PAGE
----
There are 19,429 mayors and city managers in the USA who could overnight eliminate 90 percent of the civil rights litigation and citizen complaints of police misconduct if they were trained to manage the approximately 350,000 police officers they supervise. In a nation where the national average for training police is 600 hours – a barber and cosmetologist need 1500 hours – there is no voluntary or mandatory professional police management training for mayors and city managers.
In Ohio where I served four years as East Cleveland’s mayor, and in the nation, mayors are codified as the chief law enforcement officer of the state’s municipal corporations. They appoint and administer oaths of office to police chiefs and officers.
Mayors and safety directors, not police chiefs, write and authorize police department regulations and negotiate collective bargaining agreements. The mayor determines whether or not to equip cops with military surplus and assault rifles; and if SWAT at overtime is needed to serve basic warrants.
What’s also under Ohio law is the mayor’s authority to introduce and write legislation for council to consider and enact.
For mayors who understand that “ordinances” are codified and literal instructions to employees that come with criminal penalties if violated; the ability to punish police violations of law as violations of law and diminish constitutionally-abusive behavior could become a four-week reality over two regular council meetings.
A trained mayor who enters office understanding and using the full scope of authority of the law enforcement office he or she holds is ready on day one to know misuse of the FBI’s National Crime Information Center (NCIC) is a federal crime and not an administrative offense.
After my election as East Cleveland, Ohio’s mayor in November 2005 I attended an orientation the Cuyahoga County Mayors and City Managers Association set up in the office of what was then Squire, Sanders & Dempsey (now Squire, Patton & Boggs). It consisted of public records, public bidding, ethics and some other innocuous bullshit.
I saw nothing on the list of seminars offered by the U.S. Conference of Mayors, the National League of Cities, the Ohio Municipal League or even the National Conference of Black Mayors that offered guidance to mayors about police management though all the nation’s mayors faced police misconduct and civil rights complaints.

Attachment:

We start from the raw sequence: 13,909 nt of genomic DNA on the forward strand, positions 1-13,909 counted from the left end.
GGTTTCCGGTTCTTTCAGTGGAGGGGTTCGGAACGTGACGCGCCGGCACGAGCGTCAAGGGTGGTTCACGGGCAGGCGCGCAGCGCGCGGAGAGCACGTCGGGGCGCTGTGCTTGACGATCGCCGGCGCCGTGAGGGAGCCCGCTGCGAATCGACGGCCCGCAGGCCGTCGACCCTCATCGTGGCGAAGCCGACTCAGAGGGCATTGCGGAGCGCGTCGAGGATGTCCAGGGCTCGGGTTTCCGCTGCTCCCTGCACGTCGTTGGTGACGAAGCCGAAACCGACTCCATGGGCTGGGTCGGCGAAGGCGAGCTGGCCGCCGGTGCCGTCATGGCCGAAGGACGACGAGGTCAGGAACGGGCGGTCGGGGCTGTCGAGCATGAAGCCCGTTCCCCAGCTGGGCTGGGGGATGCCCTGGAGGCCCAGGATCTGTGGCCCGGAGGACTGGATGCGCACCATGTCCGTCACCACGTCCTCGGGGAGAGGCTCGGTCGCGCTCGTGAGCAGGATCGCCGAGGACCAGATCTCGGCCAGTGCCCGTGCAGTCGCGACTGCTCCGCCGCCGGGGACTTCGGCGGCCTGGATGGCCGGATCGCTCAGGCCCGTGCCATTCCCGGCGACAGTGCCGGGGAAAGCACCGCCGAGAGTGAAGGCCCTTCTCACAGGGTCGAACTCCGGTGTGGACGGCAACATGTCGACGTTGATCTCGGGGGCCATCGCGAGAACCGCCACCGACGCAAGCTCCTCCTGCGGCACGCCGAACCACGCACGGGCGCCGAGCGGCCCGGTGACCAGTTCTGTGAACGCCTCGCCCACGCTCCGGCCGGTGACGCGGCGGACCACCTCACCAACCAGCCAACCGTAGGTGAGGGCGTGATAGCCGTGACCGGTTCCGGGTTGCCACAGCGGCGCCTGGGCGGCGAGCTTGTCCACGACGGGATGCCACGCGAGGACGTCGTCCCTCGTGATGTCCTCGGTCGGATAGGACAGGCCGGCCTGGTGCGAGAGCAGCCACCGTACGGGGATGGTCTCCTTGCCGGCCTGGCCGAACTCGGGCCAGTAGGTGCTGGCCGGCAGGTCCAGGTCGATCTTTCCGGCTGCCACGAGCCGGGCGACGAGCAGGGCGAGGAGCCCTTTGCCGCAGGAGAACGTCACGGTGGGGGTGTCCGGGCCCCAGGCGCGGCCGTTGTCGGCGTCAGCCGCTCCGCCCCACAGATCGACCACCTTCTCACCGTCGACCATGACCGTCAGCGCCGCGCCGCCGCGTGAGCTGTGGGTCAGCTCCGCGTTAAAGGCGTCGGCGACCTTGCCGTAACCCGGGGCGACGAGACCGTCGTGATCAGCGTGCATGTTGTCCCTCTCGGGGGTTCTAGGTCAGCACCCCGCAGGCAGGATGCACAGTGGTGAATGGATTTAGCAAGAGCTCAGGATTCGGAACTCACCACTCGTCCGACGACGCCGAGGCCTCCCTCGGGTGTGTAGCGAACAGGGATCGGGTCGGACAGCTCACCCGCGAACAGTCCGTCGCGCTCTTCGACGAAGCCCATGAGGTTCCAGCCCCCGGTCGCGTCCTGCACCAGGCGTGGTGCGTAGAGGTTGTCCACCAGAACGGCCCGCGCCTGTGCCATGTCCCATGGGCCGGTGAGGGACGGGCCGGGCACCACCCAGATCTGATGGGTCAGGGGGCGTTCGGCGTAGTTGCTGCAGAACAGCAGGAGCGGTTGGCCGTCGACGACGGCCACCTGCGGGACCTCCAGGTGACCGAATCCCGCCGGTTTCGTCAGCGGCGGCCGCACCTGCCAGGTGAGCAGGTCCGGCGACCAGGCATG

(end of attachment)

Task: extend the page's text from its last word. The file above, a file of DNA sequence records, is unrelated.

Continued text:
Consider that in states with strong collective bargaining laws the typical mayor doesn’t get involved in the specifics of the police labor agreements they’re required by law to negotiate and manage. Unless they’ve already worked in government the average mayor going in the door has never seen a collective bargaining agreement or the management nuances they can use in it to control overtime, promotions and remove bad employees.
Mayors have no idea, as an example, how U.S. Department of Justice investigations of police departments have clearly affirmed that mayors, safety directors and police chiefs who convert crimes cops commit to administrative offenses are committing crimes. The typical mayor doesn’t know chiefs and safety directors who call crimes “administrative offenses” are criminally concealing them. Getting the mayor’s signature on the disciplinary action only drags the mayor into the federal law violation of the civil rights of the person who was the offending cop’s victim.
The local mayors association meetings didn’t share that my chief of police was going to criminally assign two cops without my knowledge to access the FBI’s National Crime Information Center (NCIC) and the state’s Law Enforcement Automated Data System (LEADS) to secretly investigate me and members of my cabinet. Berea cops did the same thing to my former deputy safety director and his family when he accepted a job as that city’s safety director.
I waited two months after I was administered an oath on January 1, 2006 and assigned my law director to ask the highway patrol to query our names to see which cops had searched them. The surprised look on the chief’s face was worth it when I gave her the name of the two cops and had her bring them to my office.
There are nuances to law enforcement management, supervision and control that mayors are not trained to know and won’t be taught … ever.
Had it not been for my prior appointments as chief of staff and special assistant to the mayors of East Cleveland and Cleveland, and two decades of covering police beats as an editor and publisher, I wouldn’t have already read nearly 20 years of labor agreements, grievances, arbitration rulings, civil rights cases, justice department investigations and citizen complaints before I held office. Shooting pool with and getting to know the late Cleveland Mayor Carl Stokes gave me his perspective about the Cleveland Police Patrolmen’s Association and the Fraternal Order of Police in my city.
Civil rights litigation is strangling city budgets. Unchecked police violations of civil rights and criminal laws while enforcing them isn’t just a political problem for mayors; it’s a problem only they can solve with comprehensive training.